[2008-06-19] Jorge Simões, WMOC Event Director assistant

[2008-06-18] Blair Trewin, M35, AUS

[2008-06-18] Mariett Matias, WMOC Media responsible

[2008-06-17] David May, WMOC Senior Event Advisor

[2008-06-16] Gottfried Tobler, M60, AUT

[2008-06-16] Tuulikki Salmenkylä, W45, FIN

[2008-06-16] Arvo Majoinen, M80, FIN

[2008-06-14] Fernando Costa, WMOC Marketing responsible

[2008-06-13] Sarah Dunn, W40, GBR

[2008-06-12] Santos Sousa, WMOC planner

[2008-06-11] Sigurd Daehli, M55, NOR

[2008-06-10] Alexandre Reis, WMOC mapper and planner

[2008-06-09] Nick Duca, M40, CAN

[2008-06-07] Tiago Aires, WMOC mapper and planner

[2008-06-06] Irina Stepanova, W55, RUS

[2008-06-05] Luís Sérgio, WMOC mapper

[2008-06-04] Ari Kattainen, M50, FIN

[2008-06-03] Rui Antunes, WMOC Mapping coordinator

[2008-06-02] Jon Musgrave, M45, GBR

[2008-05-31] Jacinto Eleutério, WMOC Course coordinator

[2008-05-30] Rune Carlsson, M70, SWE

[2008-05-29] Åke Jacobson, IOF President

[2008-05-29] Augusto Almeida, POF President

[2008-05-28] Jurate Uleviciene, W55, LIT

[2008-05-26] Vladimir Ioffe, M70, ISR

[2008-05-23] José Fernandes, M45, POR

[2008-05-21] Ezio Paris, M55, ITA

[2008-05-19] Gabriella Györffy, W40, HUN

[2008-05-16] Alberto Minguez, M40, ESP

[2008-05-14] Tomas Zdrahal, M55, CZE

[2008-05-12] Paulo Becker, M45, BRA

[2008-05-09] Ingrid Roll, W70, NOR

[2008-05-07] Jerzy Parzewski, M55, POL

[2008-05-05] Hugh Moore, M60, AUS

[2008-05-02] Martin Checkley, M55, GBR

[2008-04-30] Etienne Bousser, M60, FRA

[2008-04-28] Andreas Grote, M40, SUI

[2008-04-24] Liudmila Labutina, W65, RUS

[2008-04-22] Freddy Sillien, M60, BEL

[2008-04-17] Tomislav Kaniski, M35, CRO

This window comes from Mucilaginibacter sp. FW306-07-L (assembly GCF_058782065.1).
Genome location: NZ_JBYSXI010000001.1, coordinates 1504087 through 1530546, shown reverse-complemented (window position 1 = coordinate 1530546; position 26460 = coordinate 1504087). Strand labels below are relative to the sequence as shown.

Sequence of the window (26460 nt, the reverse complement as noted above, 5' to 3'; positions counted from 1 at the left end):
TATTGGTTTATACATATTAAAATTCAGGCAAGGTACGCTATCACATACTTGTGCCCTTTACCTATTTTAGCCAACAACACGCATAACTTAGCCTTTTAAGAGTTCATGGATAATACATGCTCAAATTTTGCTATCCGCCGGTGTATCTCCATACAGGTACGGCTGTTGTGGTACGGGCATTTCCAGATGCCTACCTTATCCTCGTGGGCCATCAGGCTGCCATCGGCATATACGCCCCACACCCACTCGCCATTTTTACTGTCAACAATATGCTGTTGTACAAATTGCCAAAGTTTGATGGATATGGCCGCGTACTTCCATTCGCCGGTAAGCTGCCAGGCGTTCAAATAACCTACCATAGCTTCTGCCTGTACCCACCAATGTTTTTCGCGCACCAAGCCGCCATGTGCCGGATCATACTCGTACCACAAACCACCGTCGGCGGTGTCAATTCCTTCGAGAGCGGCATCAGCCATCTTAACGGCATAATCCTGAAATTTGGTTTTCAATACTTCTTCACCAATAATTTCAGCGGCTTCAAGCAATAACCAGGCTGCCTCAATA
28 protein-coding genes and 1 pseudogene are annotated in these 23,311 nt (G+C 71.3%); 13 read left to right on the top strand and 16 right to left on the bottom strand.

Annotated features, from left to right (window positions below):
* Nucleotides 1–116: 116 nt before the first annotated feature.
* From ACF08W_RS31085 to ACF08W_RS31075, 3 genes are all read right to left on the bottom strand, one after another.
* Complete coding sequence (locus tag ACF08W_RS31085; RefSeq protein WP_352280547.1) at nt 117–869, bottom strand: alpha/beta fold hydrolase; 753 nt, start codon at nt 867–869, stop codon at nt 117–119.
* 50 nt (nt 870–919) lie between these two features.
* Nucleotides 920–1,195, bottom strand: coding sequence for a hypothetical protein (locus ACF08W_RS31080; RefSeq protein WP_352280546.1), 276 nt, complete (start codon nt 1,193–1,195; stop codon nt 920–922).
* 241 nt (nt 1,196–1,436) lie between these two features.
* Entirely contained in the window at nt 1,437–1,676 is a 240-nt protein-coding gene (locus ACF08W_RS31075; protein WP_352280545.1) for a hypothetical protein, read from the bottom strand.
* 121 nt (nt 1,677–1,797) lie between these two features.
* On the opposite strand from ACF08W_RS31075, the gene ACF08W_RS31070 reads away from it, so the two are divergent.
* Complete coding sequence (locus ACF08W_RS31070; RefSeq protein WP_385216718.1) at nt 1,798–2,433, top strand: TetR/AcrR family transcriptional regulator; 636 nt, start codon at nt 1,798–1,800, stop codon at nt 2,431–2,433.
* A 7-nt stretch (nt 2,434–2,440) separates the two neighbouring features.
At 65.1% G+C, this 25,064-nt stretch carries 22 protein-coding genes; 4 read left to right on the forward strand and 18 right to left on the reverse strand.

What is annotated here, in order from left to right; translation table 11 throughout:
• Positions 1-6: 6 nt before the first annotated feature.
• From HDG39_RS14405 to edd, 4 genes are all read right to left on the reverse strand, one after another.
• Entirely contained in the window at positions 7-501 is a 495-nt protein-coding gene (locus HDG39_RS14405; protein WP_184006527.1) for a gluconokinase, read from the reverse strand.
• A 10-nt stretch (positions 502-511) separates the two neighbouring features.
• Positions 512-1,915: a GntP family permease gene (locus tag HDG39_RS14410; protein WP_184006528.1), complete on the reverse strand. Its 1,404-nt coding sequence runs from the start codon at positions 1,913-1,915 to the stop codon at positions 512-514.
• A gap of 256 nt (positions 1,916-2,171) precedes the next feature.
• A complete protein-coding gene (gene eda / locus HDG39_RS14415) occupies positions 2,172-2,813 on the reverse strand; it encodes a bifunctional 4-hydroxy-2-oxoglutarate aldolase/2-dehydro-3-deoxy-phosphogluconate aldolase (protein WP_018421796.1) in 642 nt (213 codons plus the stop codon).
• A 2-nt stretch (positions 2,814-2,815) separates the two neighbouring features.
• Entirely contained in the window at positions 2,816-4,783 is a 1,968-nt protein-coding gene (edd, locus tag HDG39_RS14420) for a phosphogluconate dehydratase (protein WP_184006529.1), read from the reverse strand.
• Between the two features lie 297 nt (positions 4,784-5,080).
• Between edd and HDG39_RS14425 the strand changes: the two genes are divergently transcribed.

[2008-04-14] Eero Tuuteri, M85, FIN

[2008-04-10] Lena Nordahl, W80, SWE

[2008-04-07] Albano João, M45, POR

[2008-04-03] Tom A. Karlsen, M55, NOR

[2008-03-31] Kayoko Sakai, W55, JPN

[2008-03-27] Finn Arildsen, M45, DEN

[2008-03-24] Anne Nurmi, W45, FIN

[2008-03-20] Peo Bengtsson, M75, SWE

[2008-03-17] Alida Abola, W50, LAT

[2008-03-13] Matti Railimo, M60, FIN

[2008-03-10] Cornelia Eckardt, W35, GER

[2008-03-06] Joaquim Sousa, M35, POR

[2008-03-03] Birgitta Olsson, W75, SWE

[2008-02-20] J. Salmenkylä, M75, FIN

[2008-02-18] Torid Kvaal, W65, NOR

[2008-02-15] Mykola Bozhko, M55, UKR

[2008-02-13] Pavlina Brautigam, W45, USA

[2008-02-11] Ferran Santoyo, M35, ESP

[2008-02-08] Sole Nieminen, W80, FIN

[2008-02-06] Stefano Galletti, M40, ITA

[2008-02-04] Gillian Ingham, W50, NZL

[2008-02-01] Jörgen Mårtensson, M45, SWE

[2008-01-30] Tom Hiltebrand, M50, SUI

[2008-01-28] Baiba Ozola, W40, LAT

[2008-01-25] Eddie Harwood, M55, GBR

[2008-01-23] Marje Viirmann, W45, EST

[2008-01-21] Alexander Afonyushkin, M40, RUS

[2008-01-18] Paulina Majova, W55, SVK

[2008-01-16] Björn Linnersjö, M65, SWE

[2008-01-15] Lillian Røss, W85, NOR

[2008-01-10] Tapio Peippo, M55, FIN

[2008-01-07] Elizabeth Brown, W90, GBR

[2008-01-04] Erkki Luntamo, M90, FIN